Read Twenty Tales From The War Zone: The Best Of John Simpson by John Cody Fidler-Simpson Free Online
Book Title: Twenty Tales From The War Zone: The Best Of John Simpson|
The author of the book: John Cody Fidler-Simpson
Edition: Pan Publishing
Date of issue: January 1st 2007
Format files: PDF
The size of the: 34.31 MB
City - Country: No data
ISBN 13: 9780330449991
Loaded: 2848 times
Reader ratings: 3.7
Read full description of the books:
Drawing on John Simpson's acclaimed volumes of autobiography and hitherto unpublished material, "Twenty Tales from the War Zone " brings together some of the highlights of his remarkable journalistic career. Whether dodging guerrillas at a cocaine market in Colombia, narrowly escaping a murderous Osama bin Laden in Afghanistan, interviewing a flatulent Colonel Gadaffi, crossing the border into Afghanistan dressed in a fetching bright blue burka or being kidnapped at gunpoint - or was it a finger in a pocket - in the backstreets of Belfast at the height of the troubles, Simpson paints a vivid picture of what being a journalist on the front line is all about, from low comedy to high drama. It's a rollercoaster ride that is sure to thrill anyone who dares to join it.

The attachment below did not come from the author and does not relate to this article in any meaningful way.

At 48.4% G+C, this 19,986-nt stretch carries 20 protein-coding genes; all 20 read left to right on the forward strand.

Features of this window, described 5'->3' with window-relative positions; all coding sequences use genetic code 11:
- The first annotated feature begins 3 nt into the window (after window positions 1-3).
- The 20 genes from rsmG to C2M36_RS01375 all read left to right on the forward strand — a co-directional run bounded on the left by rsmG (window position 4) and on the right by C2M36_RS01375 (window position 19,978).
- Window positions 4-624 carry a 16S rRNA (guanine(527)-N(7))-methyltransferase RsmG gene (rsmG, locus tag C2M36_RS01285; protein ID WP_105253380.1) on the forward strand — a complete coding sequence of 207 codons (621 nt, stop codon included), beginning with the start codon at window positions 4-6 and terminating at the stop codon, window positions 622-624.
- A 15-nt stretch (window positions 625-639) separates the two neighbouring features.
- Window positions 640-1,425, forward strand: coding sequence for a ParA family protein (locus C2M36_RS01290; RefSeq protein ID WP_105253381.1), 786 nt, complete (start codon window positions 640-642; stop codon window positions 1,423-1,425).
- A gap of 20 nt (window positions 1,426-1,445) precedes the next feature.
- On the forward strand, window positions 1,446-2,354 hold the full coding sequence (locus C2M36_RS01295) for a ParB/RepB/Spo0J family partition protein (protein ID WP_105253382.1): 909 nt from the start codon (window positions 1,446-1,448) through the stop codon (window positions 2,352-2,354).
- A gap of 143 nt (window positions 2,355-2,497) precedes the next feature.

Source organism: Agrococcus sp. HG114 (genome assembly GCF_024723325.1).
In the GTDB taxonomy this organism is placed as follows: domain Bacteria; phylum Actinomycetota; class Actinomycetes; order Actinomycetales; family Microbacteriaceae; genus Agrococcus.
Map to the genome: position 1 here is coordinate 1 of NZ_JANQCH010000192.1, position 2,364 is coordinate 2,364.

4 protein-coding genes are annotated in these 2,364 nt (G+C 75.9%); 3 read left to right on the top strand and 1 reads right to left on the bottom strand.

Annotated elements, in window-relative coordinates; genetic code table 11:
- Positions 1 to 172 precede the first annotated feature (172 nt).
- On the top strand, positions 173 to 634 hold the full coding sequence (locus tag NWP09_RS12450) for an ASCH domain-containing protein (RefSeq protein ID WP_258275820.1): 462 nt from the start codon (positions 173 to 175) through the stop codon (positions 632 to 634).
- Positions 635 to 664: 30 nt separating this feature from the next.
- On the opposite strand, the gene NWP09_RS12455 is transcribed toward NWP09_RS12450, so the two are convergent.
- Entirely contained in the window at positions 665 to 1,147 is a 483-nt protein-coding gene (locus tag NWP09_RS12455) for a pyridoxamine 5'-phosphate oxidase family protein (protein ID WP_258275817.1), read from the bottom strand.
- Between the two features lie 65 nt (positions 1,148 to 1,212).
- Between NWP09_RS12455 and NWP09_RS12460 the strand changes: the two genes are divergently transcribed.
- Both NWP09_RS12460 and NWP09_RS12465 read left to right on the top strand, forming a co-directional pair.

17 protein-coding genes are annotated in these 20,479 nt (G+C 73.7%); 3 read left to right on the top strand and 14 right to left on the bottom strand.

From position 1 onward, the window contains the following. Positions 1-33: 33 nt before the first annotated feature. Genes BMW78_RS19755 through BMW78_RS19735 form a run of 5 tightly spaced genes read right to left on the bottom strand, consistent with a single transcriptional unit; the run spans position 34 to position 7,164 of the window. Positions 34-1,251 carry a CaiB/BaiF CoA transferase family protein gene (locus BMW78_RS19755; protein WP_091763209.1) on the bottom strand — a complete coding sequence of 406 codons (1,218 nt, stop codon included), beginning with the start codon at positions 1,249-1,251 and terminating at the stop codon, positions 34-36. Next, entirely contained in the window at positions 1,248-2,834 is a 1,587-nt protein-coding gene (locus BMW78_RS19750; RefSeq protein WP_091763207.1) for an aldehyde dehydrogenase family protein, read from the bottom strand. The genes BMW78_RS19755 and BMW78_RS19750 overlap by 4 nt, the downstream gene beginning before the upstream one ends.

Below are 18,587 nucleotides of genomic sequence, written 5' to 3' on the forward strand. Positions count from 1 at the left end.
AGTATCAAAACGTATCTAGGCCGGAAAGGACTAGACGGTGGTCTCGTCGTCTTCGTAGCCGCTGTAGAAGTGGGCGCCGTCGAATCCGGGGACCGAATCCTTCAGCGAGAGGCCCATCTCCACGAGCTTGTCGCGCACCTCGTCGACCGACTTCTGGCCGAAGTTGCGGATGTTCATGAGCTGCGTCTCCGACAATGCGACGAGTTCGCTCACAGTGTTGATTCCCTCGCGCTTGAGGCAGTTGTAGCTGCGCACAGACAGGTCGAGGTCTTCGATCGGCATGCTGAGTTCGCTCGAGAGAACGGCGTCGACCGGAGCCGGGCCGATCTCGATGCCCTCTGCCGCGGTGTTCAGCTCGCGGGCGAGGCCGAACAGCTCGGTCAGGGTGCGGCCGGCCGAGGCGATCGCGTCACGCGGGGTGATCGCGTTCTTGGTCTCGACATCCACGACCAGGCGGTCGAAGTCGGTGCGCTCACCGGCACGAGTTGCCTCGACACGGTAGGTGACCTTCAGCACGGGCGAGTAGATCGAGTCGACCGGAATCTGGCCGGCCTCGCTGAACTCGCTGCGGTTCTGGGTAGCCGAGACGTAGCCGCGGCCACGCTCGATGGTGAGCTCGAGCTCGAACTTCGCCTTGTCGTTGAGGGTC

Download Twenty Tales From The War Zone: The Best Of John Simpson ERUB
Download Twenty Tales From The War Zone: The Best Of John Simpson DOC
Download Twenty Tales From The War Zone: The Best Of John Simpson TXT
Read information about the authorJohn Cody Fidler-Simpson CBE is an English foreign correspondent. He is world affairs editor of BBC News, the world's biggest broadcast news service. One of the most travelled reporters ever, he has spent all his working life at the corporation. He has reported from more than 120 countries, including thirty war zones, and has interviewed numerous world leaders.
Simpson was born in Cleveleys, Lancashire; his family later moved to Dunwich, Suffolk. His great grandfather was Samuel Franklin Cowdery (later known as Samuel Franklin Cody), an American showman in the style of Buffalo Bill Cody, who became a British citizen and was an early pioneer of manned flight in the UK. Simpson reveals in his autobiography that his father was an anarchist. That didn't prevent him from getting a top-notch education: he was sent to Dulwich College Preparatory School and St Paul's, and read English at Magdalene College, Cambridge, where he was editor of Granta magazine. In 1965 he was a member of the Magdalene University Challenge team. A year later Simpson started as a trainee sub-editor at BBC radio news.
Simpson became a BBC reporter in 1970. He describes in his autobiography how on his very first day the then prime minister Harold Wilson, angered by the sudden and impudent, as he saw it, appearance of the novice's microphone, punched him in the stomach.
Simpson was the BBC's political editor from 1980 till 1981. He presented the Nine O'Clock News from 1981 till 1982 and became diplomatic editor in 1982. He had also served as a correspondent in South Africa, Brussels and Dublin. He became BBC world affairs editor in 1988.